Looking at the photos today I'm wondering if it was worth it. Yes, I'm glad I did it, but I don't think I'd ever do it in Ireland again. It was too cold, seemed too badly organised, too difficult to enjoy. At least I did it I console myself with and I'm glad that some people came away from it having felt freer. I was asked when I first said I was taking part if this was art? I'm not sure I can say yes any more. The artist didn't seem to have any love for what he was doing or us as models, and so it's hard to have any love for what he's done. I look forward to seeing the shots of us in formation - that might make it worth it, but now it's just something I wouldn't even consider.
I'm glad people like Alison O Riordan writing for the Indo felt different. She says.
Taking part in a Spencer Tunick installation was a life-affirming and perhaps life-changing experience for me and I'm not exaggerating when I say that.Fair play and congratulations to everyone who took part and shed their clothes at any stage. The courage you showed and we shared is something unique for Ireland and for that we should be proud.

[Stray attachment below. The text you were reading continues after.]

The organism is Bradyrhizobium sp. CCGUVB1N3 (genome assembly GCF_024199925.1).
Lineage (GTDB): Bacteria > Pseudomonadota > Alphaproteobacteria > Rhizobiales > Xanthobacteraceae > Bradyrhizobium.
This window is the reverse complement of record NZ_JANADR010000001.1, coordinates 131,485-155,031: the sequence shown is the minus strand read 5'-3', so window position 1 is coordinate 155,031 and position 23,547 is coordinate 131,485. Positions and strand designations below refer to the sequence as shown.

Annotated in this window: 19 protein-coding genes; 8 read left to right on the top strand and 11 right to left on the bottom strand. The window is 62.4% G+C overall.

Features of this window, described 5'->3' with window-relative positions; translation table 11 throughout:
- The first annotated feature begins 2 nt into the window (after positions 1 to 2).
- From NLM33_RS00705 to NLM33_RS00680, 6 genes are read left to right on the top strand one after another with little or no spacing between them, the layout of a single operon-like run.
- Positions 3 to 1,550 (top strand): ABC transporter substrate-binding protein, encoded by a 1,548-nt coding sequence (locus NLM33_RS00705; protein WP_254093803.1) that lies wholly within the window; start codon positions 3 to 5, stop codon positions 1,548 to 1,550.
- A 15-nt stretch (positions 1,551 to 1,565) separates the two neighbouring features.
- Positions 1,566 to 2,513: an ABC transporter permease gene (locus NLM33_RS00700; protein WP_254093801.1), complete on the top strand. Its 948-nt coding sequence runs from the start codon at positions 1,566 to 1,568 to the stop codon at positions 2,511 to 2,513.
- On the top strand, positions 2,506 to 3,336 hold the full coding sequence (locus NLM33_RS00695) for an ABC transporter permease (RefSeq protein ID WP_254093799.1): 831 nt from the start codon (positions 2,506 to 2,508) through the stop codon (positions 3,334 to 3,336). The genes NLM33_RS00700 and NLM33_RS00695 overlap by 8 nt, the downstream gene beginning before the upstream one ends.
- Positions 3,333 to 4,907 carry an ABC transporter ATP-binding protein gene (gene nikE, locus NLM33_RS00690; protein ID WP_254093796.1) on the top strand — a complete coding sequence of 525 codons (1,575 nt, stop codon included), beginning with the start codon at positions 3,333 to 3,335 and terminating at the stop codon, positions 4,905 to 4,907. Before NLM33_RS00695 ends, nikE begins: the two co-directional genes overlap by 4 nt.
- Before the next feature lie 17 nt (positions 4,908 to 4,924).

I'm not the most confident, have a tendency to be a little shy on occasion and I wouldn't dream of baring all in the normal course of events, so I figured if I could get through this, I could do just about anything. Yes, I remove my clothes a couple of times a day, but to be part of this unique experience and part of a powerful living art work was something else.
For me, there was a real sense of liberation simply because of the sheer volume of people willing to set aside their inhibitions and take a leap of faith together.
I dared to bare all for the sake of art, and would again without a moment's hesitation.
Other posts about the experience:
- Partner in crime Debbie has a far better post about her experiences
- Le Craic has links
- Fellow Dar was there and really enjoyed the experience
- Le Craic has links
- Ross Wynne was there
- Rosemary is glad she went but wouldn't do it again
- Colm went for a second shoot
All photos taken by me, borrowed from other blogs or from here.